BART puts social media crackdown in 'uncharted' legal territory
The decision by BART officials to cut cellphone service Thursday – denying train-riding protesters access to social media – raises deep legal questions, analysts say.
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The criticism from First Amendment scholars has been fierce.Skip to next paragraph
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“The BART action to restrict free speech so that the actions of a few could be curtailed is not warranted,” says Rita Kirk, director of the Cary M. Maguire Center for Ethics and Public Responsibility at Southern Methodist University in Dallas. “In fact, the very medium they tried to curtail has been used in Great Britain to bring thugs to justice.
"We will never be able to silence the voices of those who feel the need to express themselves despite the efforts of government to stop them," she adds. "Instead, we must affirm the wisdom of the Supreme Court when it held that the best defense against bad speech is more speech.”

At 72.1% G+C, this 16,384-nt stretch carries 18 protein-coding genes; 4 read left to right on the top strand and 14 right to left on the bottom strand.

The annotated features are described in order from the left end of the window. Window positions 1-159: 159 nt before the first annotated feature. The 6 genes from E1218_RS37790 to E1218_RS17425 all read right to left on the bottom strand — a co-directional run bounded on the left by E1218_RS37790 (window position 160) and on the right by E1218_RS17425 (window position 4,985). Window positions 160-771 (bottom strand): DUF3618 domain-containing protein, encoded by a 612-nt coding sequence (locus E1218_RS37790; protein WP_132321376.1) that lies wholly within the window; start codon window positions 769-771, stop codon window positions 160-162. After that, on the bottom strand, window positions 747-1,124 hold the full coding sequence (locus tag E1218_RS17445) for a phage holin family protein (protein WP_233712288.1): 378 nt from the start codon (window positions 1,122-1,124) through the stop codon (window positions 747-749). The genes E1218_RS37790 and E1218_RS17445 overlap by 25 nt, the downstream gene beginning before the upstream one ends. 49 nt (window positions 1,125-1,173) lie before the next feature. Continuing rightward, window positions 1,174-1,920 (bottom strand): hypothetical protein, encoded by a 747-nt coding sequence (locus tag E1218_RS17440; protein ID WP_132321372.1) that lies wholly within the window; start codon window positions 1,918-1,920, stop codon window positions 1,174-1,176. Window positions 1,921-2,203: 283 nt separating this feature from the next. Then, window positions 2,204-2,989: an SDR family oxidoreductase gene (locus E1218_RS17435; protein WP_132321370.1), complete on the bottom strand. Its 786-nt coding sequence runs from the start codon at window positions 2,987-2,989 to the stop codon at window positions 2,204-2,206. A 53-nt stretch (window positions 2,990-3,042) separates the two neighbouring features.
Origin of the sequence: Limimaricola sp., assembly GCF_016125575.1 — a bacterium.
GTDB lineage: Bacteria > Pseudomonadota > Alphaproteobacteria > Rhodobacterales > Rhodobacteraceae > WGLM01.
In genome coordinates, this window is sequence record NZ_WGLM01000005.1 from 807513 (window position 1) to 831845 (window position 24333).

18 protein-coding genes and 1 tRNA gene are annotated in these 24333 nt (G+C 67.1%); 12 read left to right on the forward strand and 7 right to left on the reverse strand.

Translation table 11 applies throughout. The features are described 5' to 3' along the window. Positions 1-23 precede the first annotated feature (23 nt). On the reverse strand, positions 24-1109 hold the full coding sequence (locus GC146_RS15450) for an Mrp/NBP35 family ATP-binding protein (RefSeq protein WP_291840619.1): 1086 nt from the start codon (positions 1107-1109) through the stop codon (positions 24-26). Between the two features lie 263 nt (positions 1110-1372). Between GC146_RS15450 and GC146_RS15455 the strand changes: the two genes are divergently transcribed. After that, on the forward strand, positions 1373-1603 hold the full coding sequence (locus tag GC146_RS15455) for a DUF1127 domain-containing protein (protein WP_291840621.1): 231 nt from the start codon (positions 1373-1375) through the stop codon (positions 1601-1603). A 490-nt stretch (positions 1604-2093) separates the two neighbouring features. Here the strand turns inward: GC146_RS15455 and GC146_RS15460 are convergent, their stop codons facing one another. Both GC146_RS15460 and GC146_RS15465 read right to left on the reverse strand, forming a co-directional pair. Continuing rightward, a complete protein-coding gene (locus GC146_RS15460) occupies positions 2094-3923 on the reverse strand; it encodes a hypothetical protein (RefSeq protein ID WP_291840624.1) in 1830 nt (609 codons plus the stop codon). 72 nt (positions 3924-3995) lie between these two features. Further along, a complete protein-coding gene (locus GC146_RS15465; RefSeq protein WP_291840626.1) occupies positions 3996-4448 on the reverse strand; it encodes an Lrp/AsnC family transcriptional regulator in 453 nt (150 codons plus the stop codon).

"It's quite clear where the line should be drawn: You cannot limit the rights of law-abiding citizens in an attempt to stop criminal activity," says Paul Levinson, author of “New New Media” and a professor at Fordham University in New York. "BART's stopping of cellphone service is a distressing step away from the Bill of Rights toward a totalitarian society. This is a bigger disturbance of the peace than caused by the flash mobs."
The potential legal issues in the case include: how reasonable law enforcement responses were, and what were available alternatives on both sides.
While many legal scholars say BART went too far, they stop short of agreeing with protesters that the government should be compared to those in the Mideast.
“While this is distressing, it is very clear that this is not Egypt,” says Professor Choper. “Over there, they just cut off all protest together, here [BART] was just telling protesters, ‘Hey, you can’t disrupt these platforms and delay these trains.’ You don’t have a right to speak in any place and any time. You can’t have a protest on the Bay Bridge during rush hour.”
IN PICTURES: Flash mobs